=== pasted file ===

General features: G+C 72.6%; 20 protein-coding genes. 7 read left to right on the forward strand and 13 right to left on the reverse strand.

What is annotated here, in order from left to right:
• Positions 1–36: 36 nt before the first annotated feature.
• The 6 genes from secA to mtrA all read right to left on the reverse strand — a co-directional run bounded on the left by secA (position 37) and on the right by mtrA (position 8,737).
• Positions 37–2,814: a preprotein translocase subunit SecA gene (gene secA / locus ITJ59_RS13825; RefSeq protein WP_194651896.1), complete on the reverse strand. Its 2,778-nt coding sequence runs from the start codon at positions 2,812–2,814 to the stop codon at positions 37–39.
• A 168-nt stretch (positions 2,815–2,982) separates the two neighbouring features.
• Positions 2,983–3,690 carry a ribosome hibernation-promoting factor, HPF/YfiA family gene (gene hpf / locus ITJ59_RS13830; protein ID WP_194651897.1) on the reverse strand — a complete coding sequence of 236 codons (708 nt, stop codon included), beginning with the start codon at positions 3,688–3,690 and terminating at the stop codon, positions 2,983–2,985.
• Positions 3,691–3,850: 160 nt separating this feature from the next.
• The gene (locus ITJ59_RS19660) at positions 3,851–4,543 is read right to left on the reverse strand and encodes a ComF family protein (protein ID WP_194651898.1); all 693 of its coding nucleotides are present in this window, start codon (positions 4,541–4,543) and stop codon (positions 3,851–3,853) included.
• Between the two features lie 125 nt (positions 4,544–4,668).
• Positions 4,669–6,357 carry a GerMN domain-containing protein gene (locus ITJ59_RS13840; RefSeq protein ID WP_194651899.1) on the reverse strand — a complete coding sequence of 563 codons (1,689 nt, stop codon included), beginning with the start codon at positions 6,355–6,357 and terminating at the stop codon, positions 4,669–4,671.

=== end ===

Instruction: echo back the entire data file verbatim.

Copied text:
General features: G+C 72.6%; 20 protein-coding genes. 7 read left to right on the forward strand and 13 right to left on the reverse strand.

What is annotated here, in order from left to right:
• Positions 1–36: 36 nt before the first annotated feature.
• The 6 genes from secA to mtrA all read right to left on the reverse strand — a co-directional run bounded on the left by secA (position 37) and on the right by mtrA (position 8,737).
• Positions 37–2,814: a preprotein translocase subunit SecA gene (gene secA / locus ITJ59_RS13825; RefSeq protein WP_194651896.1), complete on the reverse strand. Its 2,778-nt coding sequence runs from the start codon at positions 2,812–2,814 to the stop codon at positions 37–39.
• A 168-nt stretch (positions 2,815–2,982) separates the two neighbouring features.
• Positions 2,983–3,690 carry a ribosome hibernation-promoting factor, HPF/YfiA family gene (gene hpf / locus ITJ59_RS13830; protein ID WP_194651897.1) on the reverse strand — a complete coding sequence of 236 codons (708 nt, stop codon included), beginning with the start codon at positions 3,688–3,690 and terminating at the stop codon, positions 2,983–2,985.
• Positions 3,691–3,850: 160 nt separating this feature from the next.
• The gene (locus ITJ59_RS19660) at positions 3,851–4,543 is read right to left on the reverse strand and encodes a ComF family protein (protein ID WP_194651898.1); all 693 of its coding nucleotides are present in this window, start codon (positions 4,541–4,543) and stop codon (positions 3,851–3,853) included.
• Between the two features lie 125 nt (positions 4,544–4,668).
• Positions 4,669–6,357 carry a GerMN domain-containing protein gene (locus ITJ59_RS13840; RefSeq protein ID WP_194651899.1) on the reverse strand — a complete coding sequence of 563 codons (1,689 nt, stop codon included), beginning with the start codon at positions 6,355–6,357 and terminating at the stop codon, positions 4,669–4,671.